WeChat launched “Easy Mode” in its latest update, adapting to a growing number of elderly users in China. By the end of 2020, over 123 million Chinese netizens were aged over 60, accounting for 12.3% of the overall internet users. This number increased by 26 million compared with 2019, as the Internet becomes an indispensable part of daily life during the pandemic.
Many Chinese seniors used the internet on their phones for the first time amidst the pandemic. From generating a Health Code as a passport for indoor public areas, to social distancing by ordering and paying online, the elderly had no choice but to learn how to go online before actually going anywhere. However, the complexities of phone applications left most of them struggling to continue a normal life.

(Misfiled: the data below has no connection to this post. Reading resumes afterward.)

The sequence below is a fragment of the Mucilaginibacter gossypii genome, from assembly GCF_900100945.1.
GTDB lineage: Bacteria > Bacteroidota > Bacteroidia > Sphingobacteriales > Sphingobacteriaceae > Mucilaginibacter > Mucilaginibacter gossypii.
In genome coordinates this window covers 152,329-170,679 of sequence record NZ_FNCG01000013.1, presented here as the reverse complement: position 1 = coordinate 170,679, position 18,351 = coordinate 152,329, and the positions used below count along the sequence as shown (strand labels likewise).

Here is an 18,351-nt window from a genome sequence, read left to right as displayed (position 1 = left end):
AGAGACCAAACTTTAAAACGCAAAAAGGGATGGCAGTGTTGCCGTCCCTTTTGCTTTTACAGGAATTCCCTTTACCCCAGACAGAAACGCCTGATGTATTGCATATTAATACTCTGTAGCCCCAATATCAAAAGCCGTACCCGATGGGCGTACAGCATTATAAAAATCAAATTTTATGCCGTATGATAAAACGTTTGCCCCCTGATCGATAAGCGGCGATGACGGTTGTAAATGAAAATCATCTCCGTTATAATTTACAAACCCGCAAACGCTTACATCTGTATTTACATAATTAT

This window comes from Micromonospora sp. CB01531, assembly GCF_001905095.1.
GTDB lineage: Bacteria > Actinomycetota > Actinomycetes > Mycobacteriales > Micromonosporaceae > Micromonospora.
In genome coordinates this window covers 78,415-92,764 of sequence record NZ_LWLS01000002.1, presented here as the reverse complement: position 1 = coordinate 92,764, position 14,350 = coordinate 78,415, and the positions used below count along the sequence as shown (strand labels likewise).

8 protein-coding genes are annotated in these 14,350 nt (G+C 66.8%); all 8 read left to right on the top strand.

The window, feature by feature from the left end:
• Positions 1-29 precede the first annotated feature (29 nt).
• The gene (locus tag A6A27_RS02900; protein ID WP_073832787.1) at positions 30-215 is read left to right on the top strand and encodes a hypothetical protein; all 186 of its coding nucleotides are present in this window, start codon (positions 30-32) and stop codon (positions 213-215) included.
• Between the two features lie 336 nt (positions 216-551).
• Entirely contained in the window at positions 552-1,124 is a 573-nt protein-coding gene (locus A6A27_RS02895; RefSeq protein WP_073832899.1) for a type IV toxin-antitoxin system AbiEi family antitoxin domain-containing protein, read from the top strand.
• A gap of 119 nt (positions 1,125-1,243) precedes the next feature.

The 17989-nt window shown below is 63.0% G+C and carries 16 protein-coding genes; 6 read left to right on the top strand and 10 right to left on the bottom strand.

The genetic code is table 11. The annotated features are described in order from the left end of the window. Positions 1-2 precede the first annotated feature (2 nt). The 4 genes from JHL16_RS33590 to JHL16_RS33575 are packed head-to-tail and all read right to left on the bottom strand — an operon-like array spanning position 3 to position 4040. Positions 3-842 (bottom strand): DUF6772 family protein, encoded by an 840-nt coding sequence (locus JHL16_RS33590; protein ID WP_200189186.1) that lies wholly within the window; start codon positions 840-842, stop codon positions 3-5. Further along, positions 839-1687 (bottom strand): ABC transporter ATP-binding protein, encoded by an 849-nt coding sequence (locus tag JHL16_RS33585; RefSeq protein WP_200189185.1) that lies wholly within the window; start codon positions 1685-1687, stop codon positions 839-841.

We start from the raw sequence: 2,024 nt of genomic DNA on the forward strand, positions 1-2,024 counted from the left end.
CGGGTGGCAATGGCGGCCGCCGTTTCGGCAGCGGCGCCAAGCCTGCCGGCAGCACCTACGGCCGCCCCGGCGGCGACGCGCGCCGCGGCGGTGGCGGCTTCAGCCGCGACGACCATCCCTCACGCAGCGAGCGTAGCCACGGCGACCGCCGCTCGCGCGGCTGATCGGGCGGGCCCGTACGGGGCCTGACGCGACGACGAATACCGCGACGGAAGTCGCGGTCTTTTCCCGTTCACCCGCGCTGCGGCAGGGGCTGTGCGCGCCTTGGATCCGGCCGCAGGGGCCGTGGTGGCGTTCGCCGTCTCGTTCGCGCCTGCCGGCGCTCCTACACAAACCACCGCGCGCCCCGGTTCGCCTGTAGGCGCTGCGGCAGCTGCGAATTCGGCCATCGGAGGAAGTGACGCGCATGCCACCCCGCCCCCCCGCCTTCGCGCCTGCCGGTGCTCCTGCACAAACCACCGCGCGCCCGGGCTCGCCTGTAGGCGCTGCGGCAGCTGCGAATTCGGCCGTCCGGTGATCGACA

To solve the issue, last December, the Ministry of Industry and Information Technology ordered 43 of the most used applications to take the lead adapting to the needs of elderly users, including WeChat, Taobao, Douyin (the Chinese mainland version of TikTok), and Tencent Maps.
Following the government’s requirements, major platforms such as Alipay, Youku, Ximalaya and WeChat, have made strong efforts to become age-friendly. But the problem is they haven’t gone further than making the font bigger and the colours brighter. There is still a need for tools that can make it easier to navigate on the apps, by, for instance, integrating a voice assistant. Some Chinese media also pointed out that more attention should go to protecting seniors from falling for scams and advertising fraud due to a lack of internet literacy.